Researchers at Idaho National Engineering and Environmental Laboratory (INEEL) and Cerametec (Utah) announced that they have achieved the highest rate of high temperature electrowinning (EHT) hydrogen production ever reported. This promising process, which decomposes water into hydrogen and oxygen by applying an electric current, requires a supply of energy on which depends its yield and therefore its interest. In the case of a low-temperature electrolysis, powered by a coal-fired power plant for example, the energy cost is three to four times greater than the final energy production. For EHT, on the other hand, the efficiency can go up to 50%, especially if it is coupled to a high temperature nuclear reactor (HTR). The researchers' idea is, ultimately, to build a unit of this kind that would carry heat-transfer gas (helium in this case) at a temperature of about 1000 ° C. The heated gas would be used in two ways: either to turn a turbine generating electricity, or to bring to 800 ° C the water to be used for electrolysis. On arrival, this "2 in 1" reactor could optionally generate 300 megawatts of energy to the power grid or 2,5 kg of hydrogen per second. The problem is that the control of high temperature heat transfer plants, even conventional, is still limited. Cerametec and INEEL now intend to test the feasibility of the device through a project of 2,6 million dollars. A commercial scale prototype is expected by the Department of Energy (DOE) by 2017.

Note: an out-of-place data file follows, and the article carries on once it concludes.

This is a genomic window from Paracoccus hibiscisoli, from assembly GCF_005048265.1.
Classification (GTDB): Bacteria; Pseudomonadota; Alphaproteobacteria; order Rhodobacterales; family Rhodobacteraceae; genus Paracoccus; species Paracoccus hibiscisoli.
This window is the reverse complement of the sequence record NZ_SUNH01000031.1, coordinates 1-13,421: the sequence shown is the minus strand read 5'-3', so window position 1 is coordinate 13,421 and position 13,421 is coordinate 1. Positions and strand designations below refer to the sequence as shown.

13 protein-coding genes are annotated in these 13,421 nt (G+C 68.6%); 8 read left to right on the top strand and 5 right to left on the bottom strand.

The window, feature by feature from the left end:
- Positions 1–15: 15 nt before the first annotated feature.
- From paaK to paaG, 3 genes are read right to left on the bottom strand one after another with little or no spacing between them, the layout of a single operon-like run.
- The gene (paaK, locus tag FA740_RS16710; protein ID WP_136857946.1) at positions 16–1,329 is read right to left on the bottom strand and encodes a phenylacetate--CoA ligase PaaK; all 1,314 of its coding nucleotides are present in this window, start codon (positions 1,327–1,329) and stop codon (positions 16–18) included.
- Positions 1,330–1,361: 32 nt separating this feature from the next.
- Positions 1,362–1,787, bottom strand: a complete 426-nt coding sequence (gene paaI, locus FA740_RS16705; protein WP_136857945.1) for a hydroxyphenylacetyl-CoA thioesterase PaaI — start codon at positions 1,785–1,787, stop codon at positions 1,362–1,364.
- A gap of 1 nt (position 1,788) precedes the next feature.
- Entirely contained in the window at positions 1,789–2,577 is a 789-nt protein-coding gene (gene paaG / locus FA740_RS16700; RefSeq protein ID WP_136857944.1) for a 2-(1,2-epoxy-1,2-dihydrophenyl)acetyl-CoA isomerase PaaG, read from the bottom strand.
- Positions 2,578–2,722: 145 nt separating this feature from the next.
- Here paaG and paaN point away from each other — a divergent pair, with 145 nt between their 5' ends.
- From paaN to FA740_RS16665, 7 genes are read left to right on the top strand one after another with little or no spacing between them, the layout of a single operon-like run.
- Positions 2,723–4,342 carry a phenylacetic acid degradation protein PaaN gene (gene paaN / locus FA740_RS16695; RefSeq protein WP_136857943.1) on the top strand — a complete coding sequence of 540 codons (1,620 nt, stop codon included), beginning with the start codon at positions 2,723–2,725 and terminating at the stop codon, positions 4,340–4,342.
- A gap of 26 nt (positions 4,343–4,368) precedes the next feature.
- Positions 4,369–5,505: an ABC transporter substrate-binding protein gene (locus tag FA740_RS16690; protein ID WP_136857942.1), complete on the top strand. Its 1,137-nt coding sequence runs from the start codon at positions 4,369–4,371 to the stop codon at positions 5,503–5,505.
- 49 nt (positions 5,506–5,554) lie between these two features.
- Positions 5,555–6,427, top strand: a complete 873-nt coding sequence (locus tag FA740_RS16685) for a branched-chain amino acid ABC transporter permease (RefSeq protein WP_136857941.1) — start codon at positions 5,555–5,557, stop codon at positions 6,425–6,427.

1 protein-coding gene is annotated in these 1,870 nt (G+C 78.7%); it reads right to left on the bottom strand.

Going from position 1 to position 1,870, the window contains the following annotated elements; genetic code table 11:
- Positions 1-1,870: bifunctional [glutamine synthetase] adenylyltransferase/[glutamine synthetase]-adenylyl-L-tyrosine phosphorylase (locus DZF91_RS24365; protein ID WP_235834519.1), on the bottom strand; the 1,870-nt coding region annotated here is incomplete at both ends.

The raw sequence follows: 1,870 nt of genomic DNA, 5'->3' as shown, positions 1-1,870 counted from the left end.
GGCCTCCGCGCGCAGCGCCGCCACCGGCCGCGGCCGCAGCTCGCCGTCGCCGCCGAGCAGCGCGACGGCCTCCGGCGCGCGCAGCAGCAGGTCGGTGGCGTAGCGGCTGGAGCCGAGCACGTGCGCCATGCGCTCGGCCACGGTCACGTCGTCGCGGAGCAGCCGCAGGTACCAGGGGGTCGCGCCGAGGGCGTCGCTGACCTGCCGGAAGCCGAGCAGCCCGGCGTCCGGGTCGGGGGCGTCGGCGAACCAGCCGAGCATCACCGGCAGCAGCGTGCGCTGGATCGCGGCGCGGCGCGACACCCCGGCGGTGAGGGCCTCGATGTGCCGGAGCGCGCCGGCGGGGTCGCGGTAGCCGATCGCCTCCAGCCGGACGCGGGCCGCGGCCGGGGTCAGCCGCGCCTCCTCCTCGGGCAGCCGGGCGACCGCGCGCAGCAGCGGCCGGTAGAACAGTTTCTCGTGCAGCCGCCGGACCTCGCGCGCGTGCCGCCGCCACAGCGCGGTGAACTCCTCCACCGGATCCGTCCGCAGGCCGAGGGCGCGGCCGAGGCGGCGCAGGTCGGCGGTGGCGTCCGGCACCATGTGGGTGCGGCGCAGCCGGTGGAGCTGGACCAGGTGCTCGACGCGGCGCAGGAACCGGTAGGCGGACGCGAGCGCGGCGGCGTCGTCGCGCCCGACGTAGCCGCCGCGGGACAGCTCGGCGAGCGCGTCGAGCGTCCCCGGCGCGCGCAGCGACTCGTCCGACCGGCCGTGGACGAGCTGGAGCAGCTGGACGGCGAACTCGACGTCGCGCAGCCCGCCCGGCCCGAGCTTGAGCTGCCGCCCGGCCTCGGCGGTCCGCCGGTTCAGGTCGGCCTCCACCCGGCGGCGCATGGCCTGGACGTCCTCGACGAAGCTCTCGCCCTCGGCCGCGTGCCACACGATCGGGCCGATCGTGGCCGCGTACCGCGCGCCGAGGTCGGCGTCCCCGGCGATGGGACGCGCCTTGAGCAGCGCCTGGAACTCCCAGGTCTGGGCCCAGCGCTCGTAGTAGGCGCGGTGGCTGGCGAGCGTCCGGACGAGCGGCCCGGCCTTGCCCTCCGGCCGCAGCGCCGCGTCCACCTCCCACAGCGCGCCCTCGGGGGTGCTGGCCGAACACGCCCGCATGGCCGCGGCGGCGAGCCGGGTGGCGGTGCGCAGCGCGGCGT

source: New York Times, 28 / 11 / 04